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Seahorses

 

What magical creatures Seahorses are!  Imagine our delight when we discovered two of these tiny creatures swimming near the surface in a shallow sea grass bottomed bay surrounded by mangroves. While I was guiding an afternoon kayak tour for Key West Eco Tours, a few kids spotted them. The seahorses' tiny little fluttering fins distinguished them from what first appeared to be flotsam on the surface. We gently placed them in a jar of ocean water and passed it from kayak to kayak so all could get a close look at this fascinating and unusual fish before releasing it back into the sea. Did you know seahorses and pipefish, a close relative, spend 80% of their life in the sea grass meadows? They are there but it is hard to see them!

Years ago a sea horse attached itself to the line of my dinghy. I had untied the line and tossed it into my boat where I found the unfortunate little guy the next morning. Sadly, it did not survive, but it was immortalized as I painted and printed it, then 'burned' its image onto a silkscreen (a photographic process.) I feature it in many of my pieces and everyone loves it. Here's one recently created for a cool recycled green and purple wood frame. You will find many more pieces of art with sea horses throughout my website.

 

 

 

 


Ode to the Washingtonians

With the recent opening of The Marker Hotel in Key West, and their use of a custom version of this piece in the guest rooms of the hotel, AND the acceptance of this piece in the Colored Pencil Society's online show Explore This! 10, it seemed like a good time to talk a bit about what inspired this work.

Many years ago, a flock of green parrots lived in the towering Washingtonian Palms standing guard along the perimeter of the Key West cemetery. The birds would fly in a small tight group circling above, landing in the tall palms where they would chatter and squawk. The parrots are long gone. And now most of the Washingtonians are gone too. But they live on in our heart. (And our art)

In addition to providing refuge for the parrots those trees were an integral part of Key West’s landscape. Like old friends you see on a daily basis, their presence provided beauty, continuity and comfort. As a result of their unobstructed height, their lofty leaves even provided us with a clear gage on wind speed and direction for the day’s windsurfing sessions!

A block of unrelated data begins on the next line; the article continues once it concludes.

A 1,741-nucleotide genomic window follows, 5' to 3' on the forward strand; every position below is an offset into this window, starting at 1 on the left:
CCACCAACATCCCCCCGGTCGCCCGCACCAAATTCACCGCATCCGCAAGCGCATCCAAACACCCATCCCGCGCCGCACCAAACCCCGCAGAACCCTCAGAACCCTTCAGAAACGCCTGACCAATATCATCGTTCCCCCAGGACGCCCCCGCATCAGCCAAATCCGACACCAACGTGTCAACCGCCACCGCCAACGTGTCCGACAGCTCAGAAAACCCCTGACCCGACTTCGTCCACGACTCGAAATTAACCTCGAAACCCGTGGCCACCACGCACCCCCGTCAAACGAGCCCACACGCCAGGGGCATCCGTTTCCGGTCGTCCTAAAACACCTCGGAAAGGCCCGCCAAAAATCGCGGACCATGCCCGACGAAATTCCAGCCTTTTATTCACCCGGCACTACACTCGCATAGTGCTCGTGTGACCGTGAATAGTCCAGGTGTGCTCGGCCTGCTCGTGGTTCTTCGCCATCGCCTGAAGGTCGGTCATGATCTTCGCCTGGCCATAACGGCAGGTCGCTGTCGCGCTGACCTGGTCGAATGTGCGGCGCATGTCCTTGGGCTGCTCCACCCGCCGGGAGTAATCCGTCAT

As they were cutting the trees down early one morning, I rushed to Windsor Lane where young workers who were following orders were high up in a bucket, about to behead the last tree. I asked if they would be willing to cut one of the large leaves for me, along with a few flower spikes. They did so, and I dragged the 6-8’ long stems up Angela Street, tears rolling down my face.

I spent that week doing drawing studies and photographing each part of the tree’s miraculous flower and seed spikes. Then later, I worked to create the final drawings utilizing the photos and studies I did that week the trees were cut down.

As many artists know, one of the best ways to become intimate with a subject is to draw it. I learned a lot about those trees in the process. The work became a tribute to them, celebrating their presence in our lives and the beauty of their being.

About the drawing:

From below you can see the long flower spikes extending out from the crown and swaying in the breeze. Since the trees are so tall, the mystery that’s going on up there is impossible to know. When I was able to see and study it closely, the beauty of the process delighted and inspired me to document it in my drawing.

The green spikes first shoot out from the tree. Slowly they begin to crack open progressively up the stalk, revealing the flowers that have been maturing inside. The flower cluster grows, extending from the stalk and each one holds hundreds of tiny creamy yellowish-white blossoms that dangle on ivory yellow stems. The flowers eventually collapse into a bundle and transform into seeds. The stems, now holding the seeds, begin to dry and expand stretching out like fingers. The seeds gradually fall off, leaving the bare skeleton-like stems remaining.  All of these stages are portrayed in my drawing.

Giclée reproductions of this piece are available on this website.

 


Croton Leaf Project

A most beautiful Croton bush grows in our garden and whenever someone sees it they always comment on the colors and variety of the leaves. It truly is a beautiful specimen, and as an artist it has inspired me to try to capture a few images of its amazing leaves on paper. 

The plant:  The leaves are first a bright chartreuse green, transforming to yellow, with pink creeping into the veins and spreading, creating bright hues. This is followed by sections of the leaf turning to green. Spots and areas slowly become dark green, then almost purple-black.  Many of the leaves gradually turn bright red. Leaves in a variety of stages and outrageous colors cover the plant resulting in a striking splash of almost cartoon-like colors at any one time.

The process:  Each print on paper is an individually created work of art. The original leaf semblances come from nature prints made by painting and pressing the actual leaves. The resulting images are transferred to silk screens, a photographic process. Each individual leaf is silk screened onto the paper in appropriate colors and over-painted to resemble the leaves from the plant. Using photos of the leaves as reference, accents and details are added with colored pencils.  

Once I was into this project, I began imagining using the leaves in graphic designs that would be displayed in groupings, which led to the creation of the series I call Croton Collages.

These are available on our website under Original Art